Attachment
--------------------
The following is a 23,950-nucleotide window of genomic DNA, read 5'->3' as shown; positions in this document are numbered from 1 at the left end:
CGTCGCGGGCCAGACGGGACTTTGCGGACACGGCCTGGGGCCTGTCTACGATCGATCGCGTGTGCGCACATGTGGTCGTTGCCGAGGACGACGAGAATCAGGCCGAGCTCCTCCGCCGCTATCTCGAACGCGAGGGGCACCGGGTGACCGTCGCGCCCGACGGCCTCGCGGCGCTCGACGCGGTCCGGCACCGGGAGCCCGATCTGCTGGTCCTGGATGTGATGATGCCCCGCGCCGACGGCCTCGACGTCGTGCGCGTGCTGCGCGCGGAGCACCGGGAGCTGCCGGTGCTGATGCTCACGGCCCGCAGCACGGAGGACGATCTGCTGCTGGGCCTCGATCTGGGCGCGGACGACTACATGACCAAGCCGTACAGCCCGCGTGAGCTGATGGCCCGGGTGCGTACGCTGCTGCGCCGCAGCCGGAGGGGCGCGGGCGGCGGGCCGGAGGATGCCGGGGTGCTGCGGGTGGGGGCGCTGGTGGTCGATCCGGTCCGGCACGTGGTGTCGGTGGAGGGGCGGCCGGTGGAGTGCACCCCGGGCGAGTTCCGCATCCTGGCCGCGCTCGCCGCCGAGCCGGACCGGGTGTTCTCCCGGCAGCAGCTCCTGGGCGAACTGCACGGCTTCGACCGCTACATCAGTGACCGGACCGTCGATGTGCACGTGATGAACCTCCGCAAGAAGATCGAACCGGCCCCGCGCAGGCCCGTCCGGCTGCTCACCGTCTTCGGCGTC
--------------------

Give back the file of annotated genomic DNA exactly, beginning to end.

The following is a 23,950-nucleotide window of genomic DNA, read 5'->3' as shown; positions in this document are numbered from 1 at the left end:
CGTCGCGGGCCAGACGGGACTTTGCGGACACGGCCTGGGGCCTGTCTACGATCGATCGCGTGTGCGCACATGTGGTCGTTGCCGAGGACGACGAGAATCAGGCCGAGCTCCTCCGCCGCTATCTCGAACGCGAGGGGCACCGGGTGACCGTCGCGCCCGACGGCCTCGCGGCGCTCGACGCGGTCCGGCACCGGGAGCCCGATCTGCTGGTCCTGGATGTGATGATGCCCCGCGCCGACGGCCTCGACGTCGTGCGCGTGCTGCGCGCGGAGCACCGGGAGCTGCCGGTGCTGATGCTCACGGCCCGCAGCACGGAGGACGATCTGCTGCTGGGCCTCGATCTGGGCGCGGACGACTACATGACCAAGCCGTACAGCCCGCGTGAGCTGATGGCCCGGGTGCGTACGCTGCTGCGCCGCAGCCGGAGGGGCGCGGGCGGCGGGCCGGAGGATGCCGGGGTGCTGCGGGTGGGGGCGCTGGTGGTCGATCCGGTCCGGCACGTGGTGTCGGTGGAGGGGCGGCCGGTGGAGTGCACCCCGGGCGAGTTCCGCATCCTGGCCGCGCTCGCCGCCGAGCCGGACCGGGTGTTCTCCCGGCAGCAGCTCCTGGGCGAACTGCACGGCTTCGACCGCTACATCAGTGACCGGACCGTCGATGTGCACGTGATGAACCTCCGCAAGAAGATCGAACCGGCCCCGCGCAGGCCCGTCCGGCTGCTCACCGTCTTCGGCGTC